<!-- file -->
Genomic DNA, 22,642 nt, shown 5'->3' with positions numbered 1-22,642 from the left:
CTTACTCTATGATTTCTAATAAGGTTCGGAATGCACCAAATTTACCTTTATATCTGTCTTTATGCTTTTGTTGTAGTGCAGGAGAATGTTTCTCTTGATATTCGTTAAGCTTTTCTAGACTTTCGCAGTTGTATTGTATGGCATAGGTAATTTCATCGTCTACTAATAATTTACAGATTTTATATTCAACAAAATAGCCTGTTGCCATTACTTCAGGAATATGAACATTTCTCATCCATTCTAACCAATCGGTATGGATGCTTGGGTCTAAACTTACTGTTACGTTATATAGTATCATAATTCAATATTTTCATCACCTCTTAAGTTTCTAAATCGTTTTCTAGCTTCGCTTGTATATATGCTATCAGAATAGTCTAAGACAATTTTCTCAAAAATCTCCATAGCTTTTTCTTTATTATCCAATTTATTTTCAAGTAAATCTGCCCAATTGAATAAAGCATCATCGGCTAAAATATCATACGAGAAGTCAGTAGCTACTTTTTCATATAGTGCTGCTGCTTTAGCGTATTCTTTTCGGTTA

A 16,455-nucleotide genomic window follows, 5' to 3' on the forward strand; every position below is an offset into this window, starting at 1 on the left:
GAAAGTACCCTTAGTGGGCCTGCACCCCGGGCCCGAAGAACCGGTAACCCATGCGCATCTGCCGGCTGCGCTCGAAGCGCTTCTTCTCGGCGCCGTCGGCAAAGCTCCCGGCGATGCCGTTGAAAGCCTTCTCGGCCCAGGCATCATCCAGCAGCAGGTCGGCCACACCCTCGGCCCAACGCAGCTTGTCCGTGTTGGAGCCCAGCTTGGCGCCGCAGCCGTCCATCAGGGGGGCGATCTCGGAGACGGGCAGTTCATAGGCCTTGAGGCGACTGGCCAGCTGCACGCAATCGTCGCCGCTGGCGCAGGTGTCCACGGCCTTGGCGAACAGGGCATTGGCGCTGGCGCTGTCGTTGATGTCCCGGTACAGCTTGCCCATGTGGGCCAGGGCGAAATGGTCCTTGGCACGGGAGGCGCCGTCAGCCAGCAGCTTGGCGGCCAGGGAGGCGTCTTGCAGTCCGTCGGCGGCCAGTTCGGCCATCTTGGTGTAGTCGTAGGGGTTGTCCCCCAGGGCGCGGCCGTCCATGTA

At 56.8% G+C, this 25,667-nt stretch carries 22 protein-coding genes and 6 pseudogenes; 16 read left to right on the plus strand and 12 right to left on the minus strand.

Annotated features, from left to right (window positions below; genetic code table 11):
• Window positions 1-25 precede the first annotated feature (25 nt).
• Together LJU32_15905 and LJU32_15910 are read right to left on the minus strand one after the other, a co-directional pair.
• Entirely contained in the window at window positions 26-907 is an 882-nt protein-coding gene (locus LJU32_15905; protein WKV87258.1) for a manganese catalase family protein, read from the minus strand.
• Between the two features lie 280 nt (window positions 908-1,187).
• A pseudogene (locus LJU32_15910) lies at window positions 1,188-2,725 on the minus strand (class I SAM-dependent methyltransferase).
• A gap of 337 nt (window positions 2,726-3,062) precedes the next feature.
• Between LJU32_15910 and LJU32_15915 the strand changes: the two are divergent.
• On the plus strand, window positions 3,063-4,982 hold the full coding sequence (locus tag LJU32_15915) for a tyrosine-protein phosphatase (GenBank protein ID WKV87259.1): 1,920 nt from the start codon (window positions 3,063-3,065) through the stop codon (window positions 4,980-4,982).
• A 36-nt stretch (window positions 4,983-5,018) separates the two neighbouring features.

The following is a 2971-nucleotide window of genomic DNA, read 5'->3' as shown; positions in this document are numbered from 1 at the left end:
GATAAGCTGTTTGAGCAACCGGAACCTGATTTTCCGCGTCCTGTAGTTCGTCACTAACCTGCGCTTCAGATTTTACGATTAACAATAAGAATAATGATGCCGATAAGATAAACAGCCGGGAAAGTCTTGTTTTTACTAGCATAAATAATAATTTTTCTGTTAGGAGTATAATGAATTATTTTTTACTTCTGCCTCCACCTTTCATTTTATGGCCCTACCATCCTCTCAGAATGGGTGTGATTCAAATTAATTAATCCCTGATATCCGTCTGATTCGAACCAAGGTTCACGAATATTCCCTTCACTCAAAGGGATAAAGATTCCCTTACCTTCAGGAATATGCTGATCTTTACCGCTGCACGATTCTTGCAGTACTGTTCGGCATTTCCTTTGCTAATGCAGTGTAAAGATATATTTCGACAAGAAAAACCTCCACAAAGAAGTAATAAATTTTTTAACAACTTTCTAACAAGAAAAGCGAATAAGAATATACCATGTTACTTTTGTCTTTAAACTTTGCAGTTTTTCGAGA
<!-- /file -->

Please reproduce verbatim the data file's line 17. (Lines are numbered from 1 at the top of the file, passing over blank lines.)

GATAAGCTGTTTGAGCAACCGGAACCTGATTTTCCGCGTCCTGTAGTTCGTCACTAACCTGCGCTTCAGATTTTACGATTAACAATAAGAATAATGATGCCGATAAGATAAACAGCCGGGAAAGTCTTGTTTTTACTAGCATAAATAATAATTTTTCTGTTAGGAGTATAATGAATTATTTTTTACTTCTGCCTCCACCTTTCATTTTATGGCCCTACCATCCTCTCAGAATGGGTGTGATTCAAATTAATTAATCCCTGATATCCGTCTGATTCGAACCAAGGTTCACGAATATTCCCTTCACTCAAAGGGATAAAGATTCCCTTACCTTCAGGAATATGCTGATCTTTACCGCTGCACGATTCTTGCAGTACTGTTCGGCATTTCCTTTGCTAATGCAGTGTAAAGATATATTTCGACAAGAAAAACCTCCACAAAGAAGTAATAAATTTTTTAACAACTTTCTAACAAGAAAAGCGAATAAGAATATACCATGTTACTTTTGTCTTTAAACTTTGCAGTTTTTCGAGA